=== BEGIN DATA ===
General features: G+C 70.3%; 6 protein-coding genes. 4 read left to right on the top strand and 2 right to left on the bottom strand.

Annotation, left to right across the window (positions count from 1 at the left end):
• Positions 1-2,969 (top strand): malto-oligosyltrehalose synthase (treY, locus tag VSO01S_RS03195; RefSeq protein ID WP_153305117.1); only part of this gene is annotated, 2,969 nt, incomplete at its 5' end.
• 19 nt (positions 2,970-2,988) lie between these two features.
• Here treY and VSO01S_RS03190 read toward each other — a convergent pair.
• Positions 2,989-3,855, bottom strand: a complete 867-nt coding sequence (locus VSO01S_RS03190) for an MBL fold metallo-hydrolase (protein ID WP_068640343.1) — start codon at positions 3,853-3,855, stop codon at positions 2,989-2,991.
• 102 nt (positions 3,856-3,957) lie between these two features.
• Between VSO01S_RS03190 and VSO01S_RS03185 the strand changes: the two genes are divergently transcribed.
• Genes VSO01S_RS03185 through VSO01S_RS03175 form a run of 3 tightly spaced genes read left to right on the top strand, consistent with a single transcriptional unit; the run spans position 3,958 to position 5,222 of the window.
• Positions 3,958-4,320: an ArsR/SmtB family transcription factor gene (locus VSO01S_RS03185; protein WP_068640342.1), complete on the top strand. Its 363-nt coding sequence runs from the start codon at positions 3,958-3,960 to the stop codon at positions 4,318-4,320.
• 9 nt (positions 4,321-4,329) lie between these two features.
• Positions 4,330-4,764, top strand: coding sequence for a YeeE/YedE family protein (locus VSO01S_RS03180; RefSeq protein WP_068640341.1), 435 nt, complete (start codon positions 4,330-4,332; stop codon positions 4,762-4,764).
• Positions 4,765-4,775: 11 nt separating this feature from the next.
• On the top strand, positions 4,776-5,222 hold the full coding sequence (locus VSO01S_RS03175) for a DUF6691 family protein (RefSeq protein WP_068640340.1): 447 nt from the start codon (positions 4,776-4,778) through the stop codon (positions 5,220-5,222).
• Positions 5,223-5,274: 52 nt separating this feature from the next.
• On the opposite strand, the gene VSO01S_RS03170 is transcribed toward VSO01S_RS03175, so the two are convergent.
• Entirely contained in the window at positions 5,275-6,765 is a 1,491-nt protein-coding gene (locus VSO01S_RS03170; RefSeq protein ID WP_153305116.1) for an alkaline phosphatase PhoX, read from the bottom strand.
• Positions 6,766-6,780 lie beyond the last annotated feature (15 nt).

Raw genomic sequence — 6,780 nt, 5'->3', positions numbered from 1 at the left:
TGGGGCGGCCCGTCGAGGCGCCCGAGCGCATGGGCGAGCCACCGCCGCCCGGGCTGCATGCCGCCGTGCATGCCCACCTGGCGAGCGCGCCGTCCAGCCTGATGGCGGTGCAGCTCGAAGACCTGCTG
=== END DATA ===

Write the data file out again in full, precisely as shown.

General features: G+C 70.3%; 6 protein-coding genes. 4 read left to right on the top strand and 2 right to left on the bottom strand.

Annotation, left to right across the window (positions count from 1 at the left end):
• Positions 1-2,969 (top strand): malto-oligosyltrehalose synthase (treY, locus tag VSO01S_RS03195; RefSeq protein ID WP_153305117.1); only part of this gene is annotated, 2,969 nt, incomplete at its 5' end.
• 19 nt (positions 2,970-2,988) lie between these two features.
• Here treY and VSO01S_RS03190 read toward each other — a convergent pair.
• Positions 2,989-3,855, bottom strand: a complete 867-nt coding sequence (locus VSO01S_RS03190) for an MBL fold metallo-hydrolase (protein ID WP_068640343.1) — start codon at positions 3,853-3,855, stop codon at positions 2,989-2,991.
• 102 nt (positions 3,856-3,957) lie between these two features.
• Between VSO01S_RS03190 and VSO01S_RS03185 the strand changes: the two genes are divergently transcribed.
• Genes VSO01S_RS03185 through VSO01S_RS03175 form a run of 3 tightly spaced genes read left to right on the top strand, consistent with a single transcriptional unit; the run spans position 3,958 to position 5,222 of the window.
• Positions 3,958-4,320: an ArsR/SmtB family transcription factor gene (locus VSO01S_RS03185; protein WP_068640342.1), complete on the top strand. Its 363-nt coding sequence runs from the start codon at positions 3,958-3,960 to the stop codon at positions 4,318-4,320.
• 9 nt (positions 4,321-4,329) lie between these two features.
• Positions 4,330-4,764, top strand: coding sequence for a YeeE/YedE family protein (locus VSO01S_RS03180; RefSeq protein WP_068640341.1), 435 nt, complete (start codon positions 4,330-4,332; stop codon positions 4,762-4,764).
• Positions 4,765-4,775: 11 nt separating this feature from the next.
• On the top strand, positions 4,776-5,222 hold the full coding sequence (locus VSO01S_RS03175) for a DUF6691 family protein (RefSeq protein WP_068640340.1): 447 nt from the start codon (positions 4,776-4,778) through the stop codon (positions 5,220-5,222).
• Positions 5,223-5,274: 52 nt separating this feature from the next.
• On the opposite strand, the gene VSO01S_RS03170 is transcribed toward VSO01S_RS03175, so the two are convergent.
• Entirely contained in the window at positions 5,275-6,765 is a 1,491-nt protein-coding gene (locus VSO01S_RS03170; RefSeq protein ID WP_153305116.1) for an alkaline phosphatase PhoX, read from the bottom strand.
• Positions 6,766-6,780 lie beyond the last annotated feature (15 nt).

Raw genomic sequence — 6,780 nt, 5'->3', positions numbered from 1 at the left:
TGGGGCGGCCCGTCGAGGCGCCCGAGCGCATGGGCGAGCCACCGCCGCCCGGGCTGCATGCCGCCGTGCATGCCCACCTGGCGAGCGCGCCGTCCAGCCTGATGGCGGTGCAGCTCGAAGACCTGCTG